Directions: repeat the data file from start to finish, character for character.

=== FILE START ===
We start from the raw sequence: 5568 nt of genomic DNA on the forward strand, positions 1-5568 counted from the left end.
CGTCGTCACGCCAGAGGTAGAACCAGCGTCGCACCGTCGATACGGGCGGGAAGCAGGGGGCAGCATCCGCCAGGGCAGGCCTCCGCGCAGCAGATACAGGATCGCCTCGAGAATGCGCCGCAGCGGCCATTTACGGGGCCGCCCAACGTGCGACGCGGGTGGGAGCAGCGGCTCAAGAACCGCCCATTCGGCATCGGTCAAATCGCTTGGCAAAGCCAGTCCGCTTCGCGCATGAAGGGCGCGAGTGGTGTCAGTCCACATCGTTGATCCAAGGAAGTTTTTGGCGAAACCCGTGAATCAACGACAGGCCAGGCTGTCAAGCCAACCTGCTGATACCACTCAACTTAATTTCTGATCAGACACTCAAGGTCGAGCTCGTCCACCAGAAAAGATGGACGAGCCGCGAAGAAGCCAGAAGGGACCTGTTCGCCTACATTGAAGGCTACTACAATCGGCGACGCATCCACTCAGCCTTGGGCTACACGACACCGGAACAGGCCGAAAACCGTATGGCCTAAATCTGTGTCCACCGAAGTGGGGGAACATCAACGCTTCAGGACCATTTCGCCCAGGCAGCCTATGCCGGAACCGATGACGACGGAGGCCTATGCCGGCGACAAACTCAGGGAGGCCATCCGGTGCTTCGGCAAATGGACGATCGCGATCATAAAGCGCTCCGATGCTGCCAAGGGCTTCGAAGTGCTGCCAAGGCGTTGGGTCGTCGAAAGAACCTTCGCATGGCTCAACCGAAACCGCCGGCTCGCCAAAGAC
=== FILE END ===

We start from the raw sequence: 5568 nt of genomic DNA on the forward strand, positions 1-5568 counted from the left end.
CGTCGTCACGCCAGAGGTAGAACCAGCGTCGCACCGTCGATACGGGCGGGAAGCAGGGGGCAGCATCCGCCAGGGCAGGCCTCCGCGCAGCAGATACAGGATCGCCTCGAGAATGCGCCGCAGCGGCCATTTACGGGGCCGCCCAACGTGCGACGCGGGTGGGAGCAGCGGCTCAAGAACCGCCCATTCGGCATCGGTCAAATCGCTTGGCAAAGCCAGTCCGCTTCGCGCATGAAGGGCGCGAGTGGTGTCAGTCCACATCGTTGATCCAAGGAAGTTTTTGGCGAAACCCGTGAATCAACGACAGGCCAGGCTGTCAAGCCAACCTGCTGATACCACTCAACTTAATTTCTGATCAGACACTCAAGGTCGAGCTCGTCCACCAGAAAAGATGGACGAGCCGCGAAGAAGCCAGAAGGGACCTGTTCGCCTACATTGAAGGCTACTACAATCGGCGACGCATCCACTCAGCCTTGGGCTACACGACACCGGAACAGGCCGAAAACCGTATGGCCTAAATCTGTGTCCACCGAAGTGGGGGAACATCAACGCTTCAGGACCATTTCGCCCAGGCAGCCTATGCCGGAACCGATGACGACGGAGGCCTATGCCGGCGACAAACTCAGGGAGGCCATCCGGTGCTTCGGCAAATGGACGATCGCGATCATAAAGCGCTCCGATGCTGCCAAGGGCTTCGAAGTGCTGCCAAGGCGTTGGGTCGTCGAAAGAACCTTCGCATGGCTCAACCGAAACCGCCGGCTCGCCAAAGAC